About 9.30 or so, however, there was a knock on our hotel room door. I assumed it would be housekeeping, and so got up from my computer to answer — and instead found the hotel service manager standing there with a bunch of balloons, a cake, and a card signed by all of the front desk staff. R. had mentioned off-handedly as we checked in that we were here for my birthday, but that was the extent of his involvement; the staff had planned the rest themselves.

I was really touched by their thoughtfulness — as I was, once again this year, by the crazy outpouring of happy birthdays on Facebook. I am no fan of Facebook, I will admit, but this is one thing that culture really has going for it. Friends from as far back as high school and as recently met as a conference this summer all popped up sending good wishes for the day, and though I know that the network makes the effort involved in that outpouring pretty trivial, the effect is nonetheless moving: seeing the number of people from across your life willing to take a moment to say hi is a powerful reminder of the connections you’ve made, and the ways they can be maintained.

Anyhow, I spent much of the day reflecting on these connections and on the directions I want to explore as I enter this new demographic. And I got a new toy to play with, as R. upgraded my iPad (which is a pretty hilarious birthday present, considering what happened to the iPad I gave him for his birthday last year, a story that does not make me look particularly good, so I’ll just leave the details for another time). And at the recommendation of a friend, R. and I went out for a most ridiculously good dinner. And then completely collapsed from celebration overload. The day honestly couldn’t have been any better.

So today, forward into 45. And forward into new experiments, new projects, new connections.

You Will Never Get It All Done

The Chronicle’s ProfHacker and Inside Higher Ed’s GradHacker have this week collaborated on a series of posts about productivity apps and systems. I’m constantly in search of the right way to organize my working life, to keep my focus, and to keep my eighty-bajillion (that’s an approximation) projects moving forward, so I’ve been reading these posts with great interest.

The two that most spoke to me, however, have taken a philosophical approach, stepping back from the relentless determination to do ALL the things! and instead thinking about how we decide what to do and why. On Monday, Natalie shared her personal productivity rules, and I was struck by her sense of trying to take care of her future self — doing things now, even when she doesn’t really feel like it, in order to make things easier on herself later on. So much of my work ethic is focused on NOW NOW NOW that doing something like packing lunch before I go to bed at night, so that I don’t have to worry about it in the morning (because I know perfectly well that I won’t worry about it in the morning, and will instead find myself out paying too much for yet another salad) would never occur to me. So I’m now pondering the ways that I can do a better job of taking care of future me.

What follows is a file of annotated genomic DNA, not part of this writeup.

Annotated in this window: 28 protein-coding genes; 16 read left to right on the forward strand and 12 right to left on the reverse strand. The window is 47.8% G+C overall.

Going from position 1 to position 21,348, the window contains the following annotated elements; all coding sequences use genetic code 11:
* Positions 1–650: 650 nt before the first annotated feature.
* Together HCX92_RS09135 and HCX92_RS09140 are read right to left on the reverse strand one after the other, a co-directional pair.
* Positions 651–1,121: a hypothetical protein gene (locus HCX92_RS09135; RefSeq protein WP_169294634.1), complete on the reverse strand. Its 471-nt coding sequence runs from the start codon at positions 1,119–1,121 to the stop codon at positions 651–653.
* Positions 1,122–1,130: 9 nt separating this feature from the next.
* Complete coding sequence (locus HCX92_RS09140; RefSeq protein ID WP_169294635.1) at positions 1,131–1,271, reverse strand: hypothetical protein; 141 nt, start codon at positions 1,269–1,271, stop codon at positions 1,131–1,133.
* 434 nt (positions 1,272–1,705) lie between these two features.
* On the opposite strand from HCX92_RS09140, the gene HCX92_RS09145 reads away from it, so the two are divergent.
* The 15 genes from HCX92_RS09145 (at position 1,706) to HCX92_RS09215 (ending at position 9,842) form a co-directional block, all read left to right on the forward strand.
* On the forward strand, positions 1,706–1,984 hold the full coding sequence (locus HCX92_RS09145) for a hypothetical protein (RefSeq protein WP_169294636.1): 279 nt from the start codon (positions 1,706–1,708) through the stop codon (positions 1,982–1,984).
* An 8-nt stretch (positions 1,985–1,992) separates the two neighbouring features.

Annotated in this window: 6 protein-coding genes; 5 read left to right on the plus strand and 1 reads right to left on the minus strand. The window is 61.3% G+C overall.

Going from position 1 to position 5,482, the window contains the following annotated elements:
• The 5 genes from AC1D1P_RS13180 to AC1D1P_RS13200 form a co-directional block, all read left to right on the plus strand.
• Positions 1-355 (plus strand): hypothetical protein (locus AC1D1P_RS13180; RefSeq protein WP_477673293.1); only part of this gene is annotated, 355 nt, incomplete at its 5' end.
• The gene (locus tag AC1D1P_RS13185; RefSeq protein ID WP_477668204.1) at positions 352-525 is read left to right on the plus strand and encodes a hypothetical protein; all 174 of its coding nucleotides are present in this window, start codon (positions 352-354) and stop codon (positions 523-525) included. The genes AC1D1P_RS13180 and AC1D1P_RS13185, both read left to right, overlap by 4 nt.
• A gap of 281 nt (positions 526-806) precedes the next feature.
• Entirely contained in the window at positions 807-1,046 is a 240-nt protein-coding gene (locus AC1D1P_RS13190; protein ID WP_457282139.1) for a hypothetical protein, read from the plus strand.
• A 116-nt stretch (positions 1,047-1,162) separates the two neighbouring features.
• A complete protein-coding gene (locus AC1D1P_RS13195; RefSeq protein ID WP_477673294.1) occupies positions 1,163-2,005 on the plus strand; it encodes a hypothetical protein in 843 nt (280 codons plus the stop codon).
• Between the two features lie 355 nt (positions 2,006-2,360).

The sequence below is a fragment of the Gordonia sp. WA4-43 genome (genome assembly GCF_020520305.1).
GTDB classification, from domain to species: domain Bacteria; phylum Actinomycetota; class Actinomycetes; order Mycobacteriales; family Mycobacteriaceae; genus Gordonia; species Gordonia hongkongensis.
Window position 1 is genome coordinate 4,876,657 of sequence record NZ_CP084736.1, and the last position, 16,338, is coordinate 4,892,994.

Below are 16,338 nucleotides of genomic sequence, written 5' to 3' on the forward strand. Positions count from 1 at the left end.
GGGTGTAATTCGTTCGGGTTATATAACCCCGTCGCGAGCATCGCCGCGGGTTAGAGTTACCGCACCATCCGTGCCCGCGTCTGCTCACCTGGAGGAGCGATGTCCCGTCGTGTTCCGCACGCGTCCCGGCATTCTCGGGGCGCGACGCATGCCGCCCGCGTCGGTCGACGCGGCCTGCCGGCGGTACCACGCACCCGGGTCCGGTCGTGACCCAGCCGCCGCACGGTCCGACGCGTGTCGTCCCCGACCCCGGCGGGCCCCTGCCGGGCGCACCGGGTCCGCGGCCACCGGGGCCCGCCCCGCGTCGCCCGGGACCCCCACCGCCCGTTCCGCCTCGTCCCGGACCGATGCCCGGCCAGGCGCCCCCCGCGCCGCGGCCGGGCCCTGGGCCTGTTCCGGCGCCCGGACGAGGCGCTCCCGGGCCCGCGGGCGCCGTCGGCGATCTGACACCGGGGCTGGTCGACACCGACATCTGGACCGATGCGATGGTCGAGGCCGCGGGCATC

And then, this morning, Jason issued a clear reminder of why it is that I need to look out for future me: “You will never get it all done,” he says, so making choices about what to do, and when to do it, requires a careful consideration of what’s really important to me, what my values are, and how I can best support them.

“You will never get it all done” flies directly in the face of the advice I’ve given myself ever since I was a panicked undergraduate, looking at the stack of work that I had to do and the looming deadlines by which it all had to be done: “Relax,” I’d say to myself then. “You’ve repeatedly faced this moment at which the amount that has to be done simply cannot fit into the time allotted, and yet despite that seeming impossibility, you have always somehow managed to get it done. And you will this time, too.”

That little speech got me through college, through grad school, through thirteen years of trying to balance a full teaching load, an active research agenda, and a metric crap ton of administrative work, and it always worked. I’d calm down, draw a breath, and dive in — and somehow, it all always seemed to get done.

But as Jason notes, “the more you succeed, or the more things you do well, the more opportunities will present themselves.” And I find myself in the entirely privileged circumstance in which the opportunities are expanding astronomically. This situation requires a different kind of self-talk, because once I say yes, once I add the opportunity — the commissioned article, the invited lecture, the advisory board — to my to-do list, I’ve committed myself to getting it done. And one of the best ways that I can be kind to future me is by ensuring that those commitments are to the things that best support the work I want to do, in the deepest sense.

What matters most? What do I want my work to accomplish? It’s perhaps not surprising that these productivity posts have me pondering such enormous life questions: today’s my birthday, and while it’s not a big round numbered one, it’s one of those that often moves you out of one demographic category and into another. It’s a moment for taking stock, for thinking about where I’d like to be when the next milestone birthday rolls around, and how I might best get myself there.